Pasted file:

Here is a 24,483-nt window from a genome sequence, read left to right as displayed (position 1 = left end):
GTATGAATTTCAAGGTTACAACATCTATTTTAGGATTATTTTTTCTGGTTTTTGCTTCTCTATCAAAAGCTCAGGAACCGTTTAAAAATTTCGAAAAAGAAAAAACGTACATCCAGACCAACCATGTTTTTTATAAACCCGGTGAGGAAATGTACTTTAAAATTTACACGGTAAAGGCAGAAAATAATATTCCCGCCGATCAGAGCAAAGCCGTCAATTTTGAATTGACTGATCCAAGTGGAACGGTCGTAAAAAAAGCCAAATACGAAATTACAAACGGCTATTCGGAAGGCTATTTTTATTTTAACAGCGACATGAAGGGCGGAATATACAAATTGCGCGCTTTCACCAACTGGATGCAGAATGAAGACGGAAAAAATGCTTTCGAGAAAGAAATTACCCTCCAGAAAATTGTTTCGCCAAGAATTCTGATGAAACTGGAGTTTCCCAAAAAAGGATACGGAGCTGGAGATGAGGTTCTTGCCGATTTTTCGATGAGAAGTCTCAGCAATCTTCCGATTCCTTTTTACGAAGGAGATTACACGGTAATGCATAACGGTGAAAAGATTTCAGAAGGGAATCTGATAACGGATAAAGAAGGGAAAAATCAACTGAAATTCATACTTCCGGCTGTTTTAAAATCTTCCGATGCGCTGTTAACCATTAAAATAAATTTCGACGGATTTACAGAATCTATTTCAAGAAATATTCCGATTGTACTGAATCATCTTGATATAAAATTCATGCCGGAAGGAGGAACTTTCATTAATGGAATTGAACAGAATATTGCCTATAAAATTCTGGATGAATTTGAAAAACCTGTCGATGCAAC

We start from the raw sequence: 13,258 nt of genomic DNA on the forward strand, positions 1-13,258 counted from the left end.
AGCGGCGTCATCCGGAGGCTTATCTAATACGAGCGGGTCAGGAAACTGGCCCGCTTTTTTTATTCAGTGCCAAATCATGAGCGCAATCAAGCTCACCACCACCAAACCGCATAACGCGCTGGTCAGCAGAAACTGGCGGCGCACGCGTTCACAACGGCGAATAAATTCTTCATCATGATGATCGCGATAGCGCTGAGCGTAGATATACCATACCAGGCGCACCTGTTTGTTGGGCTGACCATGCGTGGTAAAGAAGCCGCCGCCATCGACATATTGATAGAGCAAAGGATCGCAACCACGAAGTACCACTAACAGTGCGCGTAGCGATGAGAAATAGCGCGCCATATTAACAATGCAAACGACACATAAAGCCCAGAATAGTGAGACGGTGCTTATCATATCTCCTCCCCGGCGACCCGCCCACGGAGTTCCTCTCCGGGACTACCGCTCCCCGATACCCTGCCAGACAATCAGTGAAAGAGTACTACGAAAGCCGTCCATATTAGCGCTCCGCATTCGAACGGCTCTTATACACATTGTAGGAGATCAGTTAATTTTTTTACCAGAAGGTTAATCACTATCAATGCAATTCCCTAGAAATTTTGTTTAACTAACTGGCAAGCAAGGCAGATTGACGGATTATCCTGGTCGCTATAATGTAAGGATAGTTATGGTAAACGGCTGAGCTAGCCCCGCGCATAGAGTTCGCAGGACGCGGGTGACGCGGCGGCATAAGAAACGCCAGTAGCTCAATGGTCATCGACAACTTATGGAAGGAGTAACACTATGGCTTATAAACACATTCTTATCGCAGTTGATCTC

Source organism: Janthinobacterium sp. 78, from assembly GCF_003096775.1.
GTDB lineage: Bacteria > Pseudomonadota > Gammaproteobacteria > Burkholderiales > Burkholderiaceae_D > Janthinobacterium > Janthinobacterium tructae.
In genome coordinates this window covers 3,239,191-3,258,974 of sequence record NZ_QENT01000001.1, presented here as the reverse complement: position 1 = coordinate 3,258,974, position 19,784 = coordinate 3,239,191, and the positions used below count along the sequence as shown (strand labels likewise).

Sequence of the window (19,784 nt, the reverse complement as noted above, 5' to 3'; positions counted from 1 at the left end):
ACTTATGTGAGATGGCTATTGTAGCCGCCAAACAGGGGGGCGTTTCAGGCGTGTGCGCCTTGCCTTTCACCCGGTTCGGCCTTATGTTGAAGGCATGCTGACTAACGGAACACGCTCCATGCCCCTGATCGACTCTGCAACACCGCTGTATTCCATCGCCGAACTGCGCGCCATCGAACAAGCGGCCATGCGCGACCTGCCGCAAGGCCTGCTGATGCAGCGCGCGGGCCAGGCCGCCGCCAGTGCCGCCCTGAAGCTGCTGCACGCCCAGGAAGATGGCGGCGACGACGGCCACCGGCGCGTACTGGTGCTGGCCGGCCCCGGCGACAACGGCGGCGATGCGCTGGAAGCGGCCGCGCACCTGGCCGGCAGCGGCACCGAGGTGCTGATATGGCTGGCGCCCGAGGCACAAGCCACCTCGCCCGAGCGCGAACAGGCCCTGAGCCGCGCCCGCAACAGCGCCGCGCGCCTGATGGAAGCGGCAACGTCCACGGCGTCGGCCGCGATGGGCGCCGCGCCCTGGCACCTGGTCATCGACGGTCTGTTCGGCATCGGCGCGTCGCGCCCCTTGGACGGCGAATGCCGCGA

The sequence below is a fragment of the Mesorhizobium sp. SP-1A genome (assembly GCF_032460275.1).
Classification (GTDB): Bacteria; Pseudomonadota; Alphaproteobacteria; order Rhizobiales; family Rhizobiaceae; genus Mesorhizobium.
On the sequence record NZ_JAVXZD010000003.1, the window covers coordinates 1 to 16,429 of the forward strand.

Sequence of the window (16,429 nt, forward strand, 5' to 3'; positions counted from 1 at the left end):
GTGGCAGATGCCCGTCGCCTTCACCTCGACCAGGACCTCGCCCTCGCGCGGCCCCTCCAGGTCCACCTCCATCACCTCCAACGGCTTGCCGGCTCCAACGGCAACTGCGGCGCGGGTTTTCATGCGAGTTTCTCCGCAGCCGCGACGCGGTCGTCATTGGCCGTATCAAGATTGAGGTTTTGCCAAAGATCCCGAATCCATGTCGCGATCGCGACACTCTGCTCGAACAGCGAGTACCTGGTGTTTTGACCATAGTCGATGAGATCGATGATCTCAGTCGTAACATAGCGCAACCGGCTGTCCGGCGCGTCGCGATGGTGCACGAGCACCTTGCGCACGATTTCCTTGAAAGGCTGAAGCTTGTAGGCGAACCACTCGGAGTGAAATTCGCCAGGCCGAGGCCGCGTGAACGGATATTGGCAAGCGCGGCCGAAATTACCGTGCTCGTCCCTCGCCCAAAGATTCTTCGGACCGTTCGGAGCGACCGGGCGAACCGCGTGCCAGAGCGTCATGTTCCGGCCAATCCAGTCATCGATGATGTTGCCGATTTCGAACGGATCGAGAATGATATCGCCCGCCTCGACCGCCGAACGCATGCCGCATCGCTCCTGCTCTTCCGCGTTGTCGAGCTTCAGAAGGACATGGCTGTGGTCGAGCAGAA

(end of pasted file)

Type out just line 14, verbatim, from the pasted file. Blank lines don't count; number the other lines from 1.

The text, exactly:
GTGGCAGATGCCCGTCGCCTTCACCTCGACCAGGACCTCGCCCTCGCGCGGCCCCTCCAGGTCCACCTCCATCACCTCCAACGGCTTGCCGGCTCCAACGGCAACTGCGGCGCGGGTTTTCATGCGAGTTTCTCCGCAGCCGCGACGCGGTCGTCATTGGCCGTATCAAGATTGAGGTTTTGCCAAAGATCCCGAATCCATGTCGCGATCGCGACACTCTGCTCGAACAGCGAGTACCTGGTGTTTTGACCATAGTCGATGAGATCGATGATCTCAGTCGTAACATAGCGCAACCGGCTGTCCGGCGCGTCGCGATGGTGCACGAGCACCTTGCGCACGATTTCCTTGAAAGGCTGAAGCTTGTAGGCGAACCACTCGGAGTGAAATTCGCCAGGCCGAGGCCGCGTGAACGGATATTGGCAAGCGCGGCCGAAATTACCGTGCTCGTCCCTCGCCCAAAGATTCTTCGGACCGTTCGGAGCGACCGGGCGAACCGCGTGCCAGAGCGTCATGTTCCGGCCAATCCAGTCATCGATGATGTTGCCGATTTCGAACGGATCGAGAATGATATCGCCCGCCTCGACCGCCGAACGCATGCCGCATCGCTCCTGCTCTTCCGCGTTGTCGAGCTTCAGAAGGACATGGCTGTGGTCGAGCAGAA